Out with invasive, in with native.
Forest Restoration works to improve the health of our urban forests. A healthy native plant diversity is essential for the ecosystem to properly adapt to urban stresses like climate change, habitat fragmentation, and pollution. Volunteers help by removing destructive exotic invasive plants, replanting with native species, and reducing erosion along waterways.
Preserving existing forests and improving the health of mature trees by clearing invasive plant species is critical to protecting our urban forest. We can better protect our urban forest by improving the ecological health of forests and creating better conditions for trees to thrive in forests, parks, and yards, as well as along roadways.
- Protecting urban forests by removing exotic invasive plants
- Planting native trees, shrubs, and vines
- Fostering stewardship in community parks & forest through Greenspace Guardians
- Educating citizens on the importance of forest restoration
- Advocating for responsible landscape and management choices
Take Matters Into Your Own Hands
Our Forest Restoration team works year round to restore the ecological health of forested areas across metro Atlanta. Our work includes removing invasive plants and planting new trees and native plants.
We can teach you how to improve forested areas by removing invasive species and restoring the area with native plant species. Here are some options:
- Identify and Remove Invasive Plants: Use this guide to learn how to identify and remove Atlanta’s most common invasive plants. The invasive plants in this guide are listed alphabetically by common names (along with a list by scientific names). This is an expanded and updated post to our very popular Resources: Top 10 Invasive Plants That Harm Our Urban Forest and How to Remove Our Top 10 Invasive Plants.
- Volunteer. Join us at an upcoming Forest Restoration volunteer project and learn hands on. We provide all the tools and instructions that you’ll need. Get ready for the next Conserve the 4-0-Forest project, too! 4-0-Forest promotes restoration work and community engagement in all 12 districts of Atlanta over two days. This event emphasizes the importance of removing invasive plant species that threaten the health of trees and our urban ecosystem.
- Enroll in the next Forest Stewardship Training class. Our training program is scheduled in the Fall and is comprised of a series of classroom and field training. Read more about the Forest Stewardship class and sign up here.
- Continue to expand your knowlege by checking out various Education programs throughout the year. Classes cover on the how, what, and why’s of protecting our urban forest. All programs are listed on our website calendar.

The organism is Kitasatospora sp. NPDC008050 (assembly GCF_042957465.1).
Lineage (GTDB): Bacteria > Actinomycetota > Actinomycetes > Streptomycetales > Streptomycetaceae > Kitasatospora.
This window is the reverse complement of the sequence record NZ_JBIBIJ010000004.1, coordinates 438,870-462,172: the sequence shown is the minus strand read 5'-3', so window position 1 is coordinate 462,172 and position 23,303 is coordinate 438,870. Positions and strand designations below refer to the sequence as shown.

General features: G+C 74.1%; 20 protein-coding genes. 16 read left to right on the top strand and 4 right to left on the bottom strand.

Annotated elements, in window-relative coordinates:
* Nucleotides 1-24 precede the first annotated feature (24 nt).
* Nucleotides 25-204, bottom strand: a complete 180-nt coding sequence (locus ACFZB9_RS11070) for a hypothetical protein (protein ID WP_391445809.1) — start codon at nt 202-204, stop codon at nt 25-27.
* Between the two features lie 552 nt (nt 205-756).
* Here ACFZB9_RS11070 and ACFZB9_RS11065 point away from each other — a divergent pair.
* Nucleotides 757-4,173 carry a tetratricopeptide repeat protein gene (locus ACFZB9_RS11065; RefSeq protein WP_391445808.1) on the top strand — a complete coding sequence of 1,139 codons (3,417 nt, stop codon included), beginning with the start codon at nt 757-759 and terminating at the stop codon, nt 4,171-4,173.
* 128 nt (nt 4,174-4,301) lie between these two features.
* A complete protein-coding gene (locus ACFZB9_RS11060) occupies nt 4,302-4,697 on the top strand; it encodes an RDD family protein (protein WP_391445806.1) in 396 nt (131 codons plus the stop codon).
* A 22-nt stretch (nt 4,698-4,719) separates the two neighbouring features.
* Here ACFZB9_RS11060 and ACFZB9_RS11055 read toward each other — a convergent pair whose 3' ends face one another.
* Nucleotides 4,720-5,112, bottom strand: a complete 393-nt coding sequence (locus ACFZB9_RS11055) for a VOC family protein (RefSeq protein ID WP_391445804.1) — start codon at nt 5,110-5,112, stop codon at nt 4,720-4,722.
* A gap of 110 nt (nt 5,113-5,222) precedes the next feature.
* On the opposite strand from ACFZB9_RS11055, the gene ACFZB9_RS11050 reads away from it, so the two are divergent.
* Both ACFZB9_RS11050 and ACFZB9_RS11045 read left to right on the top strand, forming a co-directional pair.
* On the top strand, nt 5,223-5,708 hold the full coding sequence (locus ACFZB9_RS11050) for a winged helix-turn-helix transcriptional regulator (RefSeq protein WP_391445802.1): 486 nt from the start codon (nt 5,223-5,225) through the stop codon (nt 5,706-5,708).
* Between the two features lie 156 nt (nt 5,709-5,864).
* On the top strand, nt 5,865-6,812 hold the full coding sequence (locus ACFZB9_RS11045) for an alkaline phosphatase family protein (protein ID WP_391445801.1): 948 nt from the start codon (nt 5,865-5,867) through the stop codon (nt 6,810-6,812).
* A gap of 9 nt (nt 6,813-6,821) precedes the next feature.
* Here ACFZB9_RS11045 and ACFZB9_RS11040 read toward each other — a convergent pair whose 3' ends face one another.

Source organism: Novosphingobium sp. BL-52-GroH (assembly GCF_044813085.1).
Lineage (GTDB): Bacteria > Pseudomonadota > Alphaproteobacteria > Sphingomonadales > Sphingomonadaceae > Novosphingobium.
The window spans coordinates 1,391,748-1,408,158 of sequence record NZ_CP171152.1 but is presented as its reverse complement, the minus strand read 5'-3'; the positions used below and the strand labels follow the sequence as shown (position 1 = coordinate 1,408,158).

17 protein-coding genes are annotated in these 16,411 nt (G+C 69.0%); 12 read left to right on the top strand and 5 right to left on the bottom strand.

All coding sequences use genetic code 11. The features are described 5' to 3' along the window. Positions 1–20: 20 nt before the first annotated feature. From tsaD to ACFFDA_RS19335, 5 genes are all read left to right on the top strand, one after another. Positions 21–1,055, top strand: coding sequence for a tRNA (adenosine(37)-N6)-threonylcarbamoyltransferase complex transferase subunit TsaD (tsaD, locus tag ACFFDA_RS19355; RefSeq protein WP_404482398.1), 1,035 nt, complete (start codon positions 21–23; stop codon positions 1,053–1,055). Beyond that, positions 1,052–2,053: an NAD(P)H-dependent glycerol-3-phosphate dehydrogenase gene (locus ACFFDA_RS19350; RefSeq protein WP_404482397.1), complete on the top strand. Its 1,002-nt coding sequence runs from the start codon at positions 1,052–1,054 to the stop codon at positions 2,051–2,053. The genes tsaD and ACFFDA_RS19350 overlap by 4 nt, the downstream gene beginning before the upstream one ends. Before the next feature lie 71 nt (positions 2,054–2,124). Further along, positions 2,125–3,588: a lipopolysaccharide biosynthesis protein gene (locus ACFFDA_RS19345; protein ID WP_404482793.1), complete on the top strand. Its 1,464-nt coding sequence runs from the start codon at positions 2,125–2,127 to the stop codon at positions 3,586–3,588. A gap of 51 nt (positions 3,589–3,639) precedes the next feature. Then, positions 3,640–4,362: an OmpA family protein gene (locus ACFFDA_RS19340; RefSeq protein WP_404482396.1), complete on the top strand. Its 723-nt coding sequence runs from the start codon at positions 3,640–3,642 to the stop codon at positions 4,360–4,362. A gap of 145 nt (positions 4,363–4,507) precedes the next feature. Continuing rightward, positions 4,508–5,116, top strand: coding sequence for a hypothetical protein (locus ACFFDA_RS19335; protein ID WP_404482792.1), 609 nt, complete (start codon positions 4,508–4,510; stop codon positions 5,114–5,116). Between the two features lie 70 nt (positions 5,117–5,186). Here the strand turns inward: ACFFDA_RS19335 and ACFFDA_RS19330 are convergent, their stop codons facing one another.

Featured Restoration Project:
Legacy Park, Decatur
The process of restoring a forest area overcome with invasive plants is a long-term commitment. Depending upon the size of the area and the scope of work, the effort can take many years to show significant progress.
Trees Atlanta is partnering with the City of Decatur to help improve and restore the forested areas of Legacy Park. We started work in late 2021, and you can view our ongoing progress on our storymap of the Legacy Park project. If you are interested in learning more about how you can get involved in the Legacy Park project, add your name to the project update list here.
Upcoming volunteer projects in Legacy Park, as well as other forested areas in metro Atlanta, are posted on our Calendar. Join us!
Learn more about invasive species
What are invasive species?
An invasive species is any species (including its seeds, eggs, spores, or other biological material capable of propagation) that is not native to a given ecosystem, and whose presence causes economic or environmental harm, or a threat to human health.
Learn more by reading about how to identify some of the primary species that threaten Atlanta’s forests.
Why are invasive species a problem?
In a new environment, invasive species are free from natural predators, parasites, or competitors found in their native habitats, and they often develop very high populations. These large populations can out-compete and displace native species or can reduce wildlife, food, and habitat. Some invasive species can reduce forest productivity by reducing tree growth rates, restricting tree seedling establishment, elevating fire hazard, and increasing site preparation costs.
What can we do about invasive species?
Trees Atlanta hopes to restore forests to optimal health by removing invasive species and replanting those that are native to our environment. The Forest Restoration Program includes educational programs, community-based volunteer projects, contractor spraying and removal, and organized replanting events. Trees Atlanta has produced a greenspace manual designed to guide citizens through evaluating, protecting, and improving their community greenspaces.
If you want to get hands-on at home, learn how to remove the Top 10 Invasive Plants That Harm Our Urban Forest using this resource.
Questions about Forest Restoration? Please contact: email@example.com